“It was exciting,” says Virginia. “We also hosted a big party the first night. We’d come back to our office on West 56th Street for drinks, food, and music.”
Through all this time, they’ve kept their offices in the uptown part of midtown, a bit apart from the Garment Center. The cozy space they now occupy is a welcoming home base for DLS members when they’re in town.
They now gather their members at the trade shows during major markets in the U.S. and Italy. During this July’s New York market week, they’ll have visited all five shows, hosting meetings with their retailer members at the show venues. There, retailers compare notes on key items, collections, and emerging brands. As always, the DLS team shares the latest advertising and marketing trends, facilitates private label programs, helps retailers acquire margin-building inventory, and highlights in-season opportunities.
HOW DO THEY DO IT?
Fred says, “We’re all open to finding new ideas and promoting the ones that work.” Yet each of them has their niche: Fred and Lee shop the men’s market while Virginia is more administrative, also focusing on accessories and other gift categories.
“It works because all three of us are shoppers,” says Virginia. Fred concurs, “I’m always out shopping, finding places with interesting products that might have nothing to do with clothing! I love walking from Christopher Street, all the way down to Houston and Canal. There are so many great shops.”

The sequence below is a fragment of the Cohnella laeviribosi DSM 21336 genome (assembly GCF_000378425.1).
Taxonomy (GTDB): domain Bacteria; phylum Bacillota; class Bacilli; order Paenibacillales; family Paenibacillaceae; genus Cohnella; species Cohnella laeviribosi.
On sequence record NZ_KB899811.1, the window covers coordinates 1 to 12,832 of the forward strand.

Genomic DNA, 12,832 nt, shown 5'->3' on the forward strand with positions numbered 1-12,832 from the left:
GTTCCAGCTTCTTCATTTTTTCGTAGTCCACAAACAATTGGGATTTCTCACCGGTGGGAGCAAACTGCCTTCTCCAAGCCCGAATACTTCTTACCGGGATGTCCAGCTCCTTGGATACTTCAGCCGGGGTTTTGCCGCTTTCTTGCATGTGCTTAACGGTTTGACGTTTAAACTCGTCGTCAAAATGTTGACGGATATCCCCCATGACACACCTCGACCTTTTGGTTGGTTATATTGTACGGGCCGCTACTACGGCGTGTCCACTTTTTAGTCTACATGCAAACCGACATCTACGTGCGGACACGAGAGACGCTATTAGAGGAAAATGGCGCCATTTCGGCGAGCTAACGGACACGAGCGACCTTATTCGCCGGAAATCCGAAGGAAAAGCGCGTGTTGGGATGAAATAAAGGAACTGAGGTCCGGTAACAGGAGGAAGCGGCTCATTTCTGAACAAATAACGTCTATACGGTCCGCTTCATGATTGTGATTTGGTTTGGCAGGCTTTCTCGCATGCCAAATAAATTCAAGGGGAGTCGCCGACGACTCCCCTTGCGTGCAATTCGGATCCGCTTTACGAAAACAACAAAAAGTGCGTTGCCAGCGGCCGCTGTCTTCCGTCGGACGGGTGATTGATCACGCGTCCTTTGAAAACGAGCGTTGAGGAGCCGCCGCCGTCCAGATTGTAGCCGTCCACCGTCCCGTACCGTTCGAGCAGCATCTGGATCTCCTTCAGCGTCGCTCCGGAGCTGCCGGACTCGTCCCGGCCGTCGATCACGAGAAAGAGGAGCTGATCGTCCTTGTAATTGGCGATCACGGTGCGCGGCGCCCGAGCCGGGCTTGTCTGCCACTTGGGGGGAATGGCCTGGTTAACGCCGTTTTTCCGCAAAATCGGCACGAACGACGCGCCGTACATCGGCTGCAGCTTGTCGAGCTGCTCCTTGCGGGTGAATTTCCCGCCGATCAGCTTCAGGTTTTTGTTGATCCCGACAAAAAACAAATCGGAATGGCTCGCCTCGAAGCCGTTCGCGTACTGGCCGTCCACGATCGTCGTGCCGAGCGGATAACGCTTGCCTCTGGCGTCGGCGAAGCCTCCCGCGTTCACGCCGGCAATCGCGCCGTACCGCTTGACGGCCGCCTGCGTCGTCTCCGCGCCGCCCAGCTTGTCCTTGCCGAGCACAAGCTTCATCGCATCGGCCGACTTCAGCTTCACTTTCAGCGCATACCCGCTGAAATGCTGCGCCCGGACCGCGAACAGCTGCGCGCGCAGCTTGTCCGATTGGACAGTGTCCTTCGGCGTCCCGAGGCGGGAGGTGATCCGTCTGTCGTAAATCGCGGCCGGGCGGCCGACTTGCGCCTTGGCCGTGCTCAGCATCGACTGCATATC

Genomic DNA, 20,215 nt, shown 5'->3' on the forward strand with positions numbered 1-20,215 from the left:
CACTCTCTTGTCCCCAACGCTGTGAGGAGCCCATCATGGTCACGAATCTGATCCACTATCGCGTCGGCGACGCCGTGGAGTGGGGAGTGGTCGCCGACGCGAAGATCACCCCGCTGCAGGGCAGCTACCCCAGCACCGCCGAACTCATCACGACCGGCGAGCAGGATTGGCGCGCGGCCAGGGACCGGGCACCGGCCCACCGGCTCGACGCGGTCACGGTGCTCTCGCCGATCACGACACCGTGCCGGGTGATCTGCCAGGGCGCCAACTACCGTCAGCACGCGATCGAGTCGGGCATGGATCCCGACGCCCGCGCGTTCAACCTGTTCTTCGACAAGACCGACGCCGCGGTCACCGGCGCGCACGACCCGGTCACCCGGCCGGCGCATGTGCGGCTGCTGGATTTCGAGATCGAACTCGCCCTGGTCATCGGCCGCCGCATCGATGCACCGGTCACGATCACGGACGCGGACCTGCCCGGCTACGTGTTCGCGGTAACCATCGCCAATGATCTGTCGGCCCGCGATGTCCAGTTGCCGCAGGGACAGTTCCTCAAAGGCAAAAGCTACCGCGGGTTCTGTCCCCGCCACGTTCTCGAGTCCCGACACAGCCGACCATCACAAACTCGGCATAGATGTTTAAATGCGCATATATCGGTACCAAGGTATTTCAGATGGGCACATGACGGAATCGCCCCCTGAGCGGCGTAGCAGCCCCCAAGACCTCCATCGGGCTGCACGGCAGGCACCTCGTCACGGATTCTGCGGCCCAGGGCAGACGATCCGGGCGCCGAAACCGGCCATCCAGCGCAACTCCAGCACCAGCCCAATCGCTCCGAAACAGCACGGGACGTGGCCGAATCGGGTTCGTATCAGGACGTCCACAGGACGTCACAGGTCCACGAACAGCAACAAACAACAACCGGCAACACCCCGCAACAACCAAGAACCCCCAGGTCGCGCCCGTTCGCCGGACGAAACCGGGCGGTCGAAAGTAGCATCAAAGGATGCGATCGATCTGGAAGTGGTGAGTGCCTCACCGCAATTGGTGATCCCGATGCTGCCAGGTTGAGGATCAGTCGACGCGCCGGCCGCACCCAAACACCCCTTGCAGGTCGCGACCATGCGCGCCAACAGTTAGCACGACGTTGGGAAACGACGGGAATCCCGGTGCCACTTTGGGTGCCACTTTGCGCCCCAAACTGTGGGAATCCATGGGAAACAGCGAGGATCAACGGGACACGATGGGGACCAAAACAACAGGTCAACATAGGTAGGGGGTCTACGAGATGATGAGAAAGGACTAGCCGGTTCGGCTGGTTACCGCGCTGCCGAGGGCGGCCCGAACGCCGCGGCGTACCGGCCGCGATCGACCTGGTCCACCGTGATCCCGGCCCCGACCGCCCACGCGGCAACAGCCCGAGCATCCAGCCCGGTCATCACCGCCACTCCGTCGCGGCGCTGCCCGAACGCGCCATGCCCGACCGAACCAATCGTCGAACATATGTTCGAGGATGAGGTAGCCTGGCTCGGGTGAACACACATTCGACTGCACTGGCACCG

One of Fred’s favorites is John Derien, a shop in Manhattan’s Lower East Side that retails a potpourri of products from decoupage to objets d’art, home furnishings, and antiques, providing a wellspring of inspiration. Ditto for Il Buco Vita, next door, an Italian restaurant and market that also sells rustic tableware, linens, kitchen tools, and decorative objects.
“We also go to the gift and food shows when we can,” says Virginia, “great chocolates, cookies, candles, and wellness products: These are wonderful impulse items.”
In addition to discovering great product, DLS helps its clients with in-store events. “We’ve recently helped the stores focus on pop-ups,” Lee explains. “They didn’t understand it at first, so we educated them on the topic, and also educated the vendors. It’s been especially good for items like accessories or jewelry that they don’t normally carry in the store.”
“We also have strong connections with the Canadian government and the Italian Trade Agency,” Fred points out, “so we encourage them to sponsor lifestyle events in the stores: cheese, charcuterie, good wine, fancy cars: all this puts customers in the mood to shop Italian.”
But these days, learning to negotiate is just as important as special events. Says Fred, “During the pandemic, we talked to the stores about working with their vendors on payment terms and talking to their landlords to get rent reductions. Don’t be afraid to have those conversations.
The vendors are going to work with you and either give you a discounted bill or let you pay over time. That’s a lesson we learned during the recession back in 2008.”
“We also had to push our stores to start carrying athleisure or loungewear, which was the only thing selling during COVID,” said Lee. “Most of our stores weren’t even in that category,” Fred points out. “We had to convince them to add it.”
“The market is always evolving, becoming, and presenting something new. It matches the zeitgeist of the moment, as does any work of art,” says Virginia.